This exhibit shows how the Connecticut official tourist map has changed since the 1930s. You can start with the introduction or browse year to year. The scans may not be actual size (150 dpi), but are consistent with each other.
I didn't expect any changes for 2001, since the next biennial official map will be released in 2002. However, ConnDOT updated their online PDF town maps this year. The changes are notable enough to merit comment here.
ConnDOT provides a great service by making available town maps for all 169 Connecticut towns. These PDF maps show nearly all (if not all) public roads by name, all state highways (except the 900 series) by number, and all interchanges with ramp detail.
Above is an earlier map (Dec. 31, 1998), shown at 600% magnification, with detail around the Route 8/Route 15 interchange in Trumbull. Signed state routes (like 15), unsigned "secret" routes (like 711) and local streets are differentiated by color. Interstate routes (not shown here) are in gold. Some maps have thick road lines like Trumbull's, and others have hairlines.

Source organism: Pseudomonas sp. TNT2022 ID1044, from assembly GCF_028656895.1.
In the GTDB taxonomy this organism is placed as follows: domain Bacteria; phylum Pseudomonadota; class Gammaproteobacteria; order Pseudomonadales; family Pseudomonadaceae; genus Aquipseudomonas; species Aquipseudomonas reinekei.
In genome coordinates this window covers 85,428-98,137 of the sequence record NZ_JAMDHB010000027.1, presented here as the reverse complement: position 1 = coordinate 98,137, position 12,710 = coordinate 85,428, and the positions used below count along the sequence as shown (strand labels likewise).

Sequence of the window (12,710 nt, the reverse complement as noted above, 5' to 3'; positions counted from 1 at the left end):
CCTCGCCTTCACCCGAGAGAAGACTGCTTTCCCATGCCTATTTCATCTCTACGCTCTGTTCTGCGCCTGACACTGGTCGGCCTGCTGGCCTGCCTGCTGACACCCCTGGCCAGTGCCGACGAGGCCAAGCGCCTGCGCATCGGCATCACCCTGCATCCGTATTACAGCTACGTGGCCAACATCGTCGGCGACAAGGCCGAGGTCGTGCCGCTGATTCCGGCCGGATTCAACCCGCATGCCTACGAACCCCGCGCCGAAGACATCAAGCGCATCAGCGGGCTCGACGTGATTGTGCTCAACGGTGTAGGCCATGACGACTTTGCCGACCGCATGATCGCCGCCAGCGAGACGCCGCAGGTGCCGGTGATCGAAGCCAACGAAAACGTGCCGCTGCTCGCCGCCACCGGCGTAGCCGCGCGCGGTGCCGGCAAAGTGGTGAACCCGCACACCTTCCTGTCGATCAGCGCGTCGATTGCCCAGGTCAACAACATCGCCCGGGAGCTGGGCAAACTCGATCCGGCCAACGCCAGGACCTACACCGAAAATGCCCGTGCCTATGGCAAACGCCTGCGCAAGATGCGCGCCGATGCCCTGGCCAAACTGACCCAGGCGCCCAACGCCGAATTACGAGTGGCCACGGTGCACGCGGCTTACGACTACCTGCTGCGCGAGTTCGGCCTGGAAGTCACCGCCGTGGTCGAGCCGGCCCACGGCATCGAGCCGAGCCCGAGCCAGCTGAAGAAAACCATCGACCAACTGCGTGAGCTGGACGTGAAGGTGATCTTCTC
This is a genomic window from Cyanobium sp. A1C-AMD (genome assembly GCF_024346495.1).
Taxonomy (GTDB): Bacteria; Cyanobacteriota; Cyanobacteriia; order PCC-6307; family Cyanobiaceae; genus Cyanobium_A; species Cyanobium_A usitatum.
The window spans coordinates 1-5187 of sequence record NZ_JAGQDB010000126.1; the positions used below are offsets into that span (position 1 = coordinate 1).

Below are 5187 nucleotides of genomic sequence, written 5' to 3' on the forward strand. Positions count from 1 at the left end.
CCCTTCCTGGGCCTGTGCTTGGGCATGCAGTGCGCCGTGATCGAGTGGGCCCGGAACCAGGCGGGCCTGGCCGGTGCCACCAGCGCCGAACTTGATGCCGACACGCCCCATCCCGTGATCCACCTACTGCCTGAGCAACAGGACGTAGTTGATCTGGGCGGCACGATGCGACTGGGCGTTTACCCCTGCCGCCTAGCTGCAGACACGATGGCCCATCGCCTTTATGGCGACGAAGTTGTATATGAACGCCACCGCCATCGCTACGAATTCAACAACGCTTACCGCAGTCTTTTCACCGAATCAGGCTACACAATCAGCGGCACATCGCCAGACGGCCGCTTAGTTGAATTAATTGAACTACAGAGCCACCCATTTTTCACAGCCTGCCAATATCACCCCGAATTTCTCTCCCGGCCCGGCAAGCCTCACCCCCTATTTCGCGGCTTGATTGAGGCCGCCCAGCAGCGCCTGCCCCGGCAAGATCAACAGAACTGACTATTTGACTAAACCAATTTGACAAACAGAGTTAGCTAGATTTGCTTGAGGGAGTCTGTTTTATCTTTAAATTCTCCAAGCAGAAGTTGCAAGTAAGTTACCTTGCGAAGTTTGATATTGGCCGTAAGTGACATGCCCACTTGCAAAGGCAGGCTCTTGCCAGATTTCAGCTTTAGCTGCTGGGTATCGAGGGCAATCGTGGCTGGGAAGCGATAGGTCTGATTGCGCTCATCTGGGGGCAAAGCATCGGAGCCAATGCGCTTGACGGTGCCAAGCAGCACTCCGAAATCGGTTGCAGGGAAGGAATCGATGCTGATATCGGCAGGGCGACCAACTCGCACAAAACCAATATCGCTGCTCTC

Exit numbers (such as Exit 9 for Route 8 southbound to Route 15) are italicized and underlined.
Above is the later map (Dec. 31, 1999), same magnification, of the same area. The newer maps are black and white, which makes it more difficult (or in some cases impossible) to determine exactly which portions of road are state maintained or not. (However, you can compare the map to the highway log.)
The newer maps have also gone to hairlines for roads, which in general does make them more readable.
Note that "Exit 9" in the old map has become Exit 10.
The new maps also feature a graphic of the state and its town borders, with the town being mapped filled in.
In the passing years, the town maps have been changed back to full color.